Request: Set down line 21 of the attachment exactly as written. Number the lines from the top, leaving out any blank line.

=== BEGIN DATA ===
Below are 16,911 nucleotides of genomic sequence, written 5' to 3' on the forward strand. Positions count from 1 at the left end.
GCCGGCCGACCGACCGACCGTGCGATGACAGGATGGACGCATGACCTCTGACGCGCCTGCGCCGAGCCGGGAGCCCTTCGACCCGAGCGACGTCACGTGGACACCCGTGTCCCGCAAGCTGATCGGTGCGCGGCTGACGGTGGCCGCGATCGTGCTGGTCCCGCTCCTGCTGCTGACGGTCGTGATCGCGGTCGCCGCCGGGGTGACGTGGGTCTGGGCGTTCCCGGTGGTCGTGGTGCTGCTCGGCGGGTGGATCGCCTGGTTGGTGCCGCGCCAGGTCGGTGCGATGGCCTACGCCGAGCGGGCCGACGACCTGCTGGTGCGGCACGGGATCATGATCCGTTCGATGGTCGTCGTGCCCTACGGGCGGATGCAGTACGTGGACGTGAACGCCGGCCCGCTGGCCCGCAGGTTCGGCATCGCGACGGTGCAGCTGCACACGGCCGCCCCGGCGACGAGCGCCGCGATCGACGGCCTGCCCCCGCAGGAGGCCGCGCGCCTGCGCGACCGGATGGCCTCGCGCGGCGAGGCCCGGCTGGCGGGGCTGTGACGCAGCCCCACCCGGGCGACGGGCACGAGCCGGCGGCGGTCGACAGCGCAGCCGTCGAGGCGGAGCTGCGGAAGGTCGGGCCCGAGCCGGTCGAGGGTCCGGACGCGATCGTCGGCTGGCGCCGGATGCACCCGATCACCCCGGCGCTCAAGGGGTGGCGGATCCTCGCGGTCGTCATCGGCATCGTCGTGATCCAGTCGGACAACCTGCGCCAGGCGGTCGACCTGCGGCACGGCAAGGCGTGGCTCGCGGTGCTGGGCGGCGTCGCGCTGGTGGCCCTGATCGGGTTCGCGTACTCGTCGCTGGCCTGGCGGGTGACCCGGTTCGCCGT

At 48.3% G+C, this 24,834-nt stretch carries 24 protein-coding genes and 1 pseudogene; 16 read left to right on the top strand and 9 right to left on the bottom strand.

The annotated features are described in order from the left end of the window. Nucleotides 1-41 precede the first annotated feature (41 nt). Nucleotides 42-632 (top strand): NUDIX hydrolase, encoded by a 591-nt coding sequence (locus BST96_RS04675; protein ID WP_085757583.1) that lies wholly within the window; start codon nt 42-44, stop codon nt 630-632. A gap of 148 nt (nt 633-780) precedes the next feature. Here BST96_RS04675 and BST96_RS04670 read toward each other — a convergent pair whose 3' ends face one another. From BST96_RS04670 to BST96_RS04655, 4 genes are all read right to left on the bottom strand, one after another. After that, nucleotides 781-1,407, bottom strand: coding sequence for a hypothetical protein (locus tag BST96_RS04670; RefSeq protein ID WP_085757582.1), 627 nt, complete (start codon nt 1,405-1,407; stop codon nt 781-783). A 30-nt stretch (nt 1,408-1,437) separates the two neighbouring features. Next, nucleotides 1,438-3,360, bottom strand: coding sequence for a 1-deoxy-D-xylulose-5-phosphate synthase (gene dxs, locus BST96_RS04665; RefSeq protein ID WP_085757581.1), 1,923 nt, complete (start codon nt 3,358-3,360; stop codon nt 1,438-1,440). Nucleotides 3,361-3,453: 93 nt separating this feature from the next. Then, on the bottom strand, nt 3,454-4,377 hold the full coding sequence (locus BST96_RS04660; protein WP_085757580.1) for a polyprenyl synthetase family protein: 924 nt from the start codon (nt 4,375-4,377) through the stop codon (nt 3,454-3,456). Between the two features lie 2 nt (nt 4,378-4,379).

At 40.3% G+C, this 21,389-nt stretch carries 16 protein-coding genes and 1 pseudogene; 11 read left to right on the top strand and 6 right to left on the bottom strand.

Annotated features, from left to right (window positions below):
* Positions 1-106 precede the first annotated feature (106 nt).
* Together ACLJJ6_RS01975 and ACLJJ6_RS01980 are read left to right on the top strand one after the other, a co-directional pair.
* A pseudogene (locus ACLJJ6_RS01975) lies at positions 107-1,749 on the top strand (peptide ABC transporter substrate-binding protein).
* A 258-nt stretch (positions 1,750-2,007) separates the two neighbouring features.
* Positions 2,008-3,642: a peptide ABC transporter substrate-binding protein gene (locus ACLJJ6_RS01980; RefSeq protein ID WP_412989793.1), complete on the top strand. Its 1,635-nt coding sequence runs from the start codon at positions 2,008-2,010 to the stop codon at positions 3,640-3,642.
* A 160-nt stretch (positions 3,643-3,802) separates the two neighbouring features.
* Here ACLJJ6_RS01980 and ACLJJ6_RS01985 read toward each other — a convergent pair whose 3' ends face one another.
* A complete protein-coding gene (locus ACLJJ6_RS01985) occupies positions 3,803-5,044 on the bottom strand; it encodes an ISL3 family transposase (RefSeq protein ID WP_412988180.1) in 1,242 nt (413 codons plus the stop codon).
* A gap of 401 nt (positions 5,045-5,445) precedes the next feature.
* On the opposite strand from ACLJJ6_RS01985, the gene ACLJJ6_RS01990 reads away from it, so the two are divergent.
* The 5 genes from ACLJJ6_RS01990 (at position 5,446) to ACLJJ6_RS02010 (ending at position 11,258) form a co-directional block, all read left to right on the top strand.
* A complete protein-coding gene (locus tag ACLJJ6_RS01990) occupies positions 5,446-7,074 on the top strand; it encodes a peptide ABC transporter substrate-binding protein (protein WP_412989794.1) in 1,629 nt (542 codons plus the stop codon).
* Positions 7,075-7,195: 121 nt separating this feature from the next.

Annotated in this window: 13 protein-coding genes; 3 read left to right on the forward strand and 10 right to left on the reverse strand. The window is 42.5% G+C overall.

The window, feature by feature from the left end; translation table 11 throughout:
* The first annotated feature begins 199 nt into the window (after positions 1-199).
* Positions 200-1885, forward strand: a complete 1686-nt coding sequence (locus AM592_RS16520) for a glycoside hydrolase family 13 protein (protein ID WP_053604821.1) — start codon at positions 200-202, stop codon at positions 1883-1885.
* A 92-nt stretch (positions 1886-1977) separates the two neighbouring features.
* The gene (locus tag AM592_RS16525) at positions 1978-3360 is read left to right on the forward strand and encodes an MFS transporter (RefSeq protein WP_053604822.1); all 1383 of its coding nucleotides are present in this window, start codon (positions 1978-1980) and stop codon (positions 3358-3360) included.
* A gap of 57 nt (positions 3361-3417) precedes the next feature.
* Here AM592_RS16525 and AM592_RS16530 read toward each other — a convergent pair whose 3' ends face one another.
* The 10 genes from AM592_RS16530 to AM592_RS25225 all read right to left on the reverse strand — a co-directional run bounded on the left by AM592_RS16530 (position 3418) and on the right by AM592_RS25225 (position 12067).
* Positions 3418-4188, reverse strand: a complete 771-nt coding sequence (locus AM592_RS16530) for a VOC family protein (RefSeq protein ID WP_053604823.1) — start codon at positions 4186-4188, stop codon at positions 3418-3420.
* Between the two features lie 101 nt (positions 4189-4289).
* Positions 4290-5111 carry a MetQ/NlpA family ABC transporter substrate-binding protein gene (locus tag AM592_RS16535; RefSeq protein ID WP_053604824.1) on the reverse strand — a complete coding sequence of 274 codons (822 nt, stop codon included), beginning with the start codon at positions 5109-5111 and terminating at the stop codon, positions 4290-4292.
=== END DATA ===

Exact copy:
The window, feature by feature from the left end; translation table 11 throughout: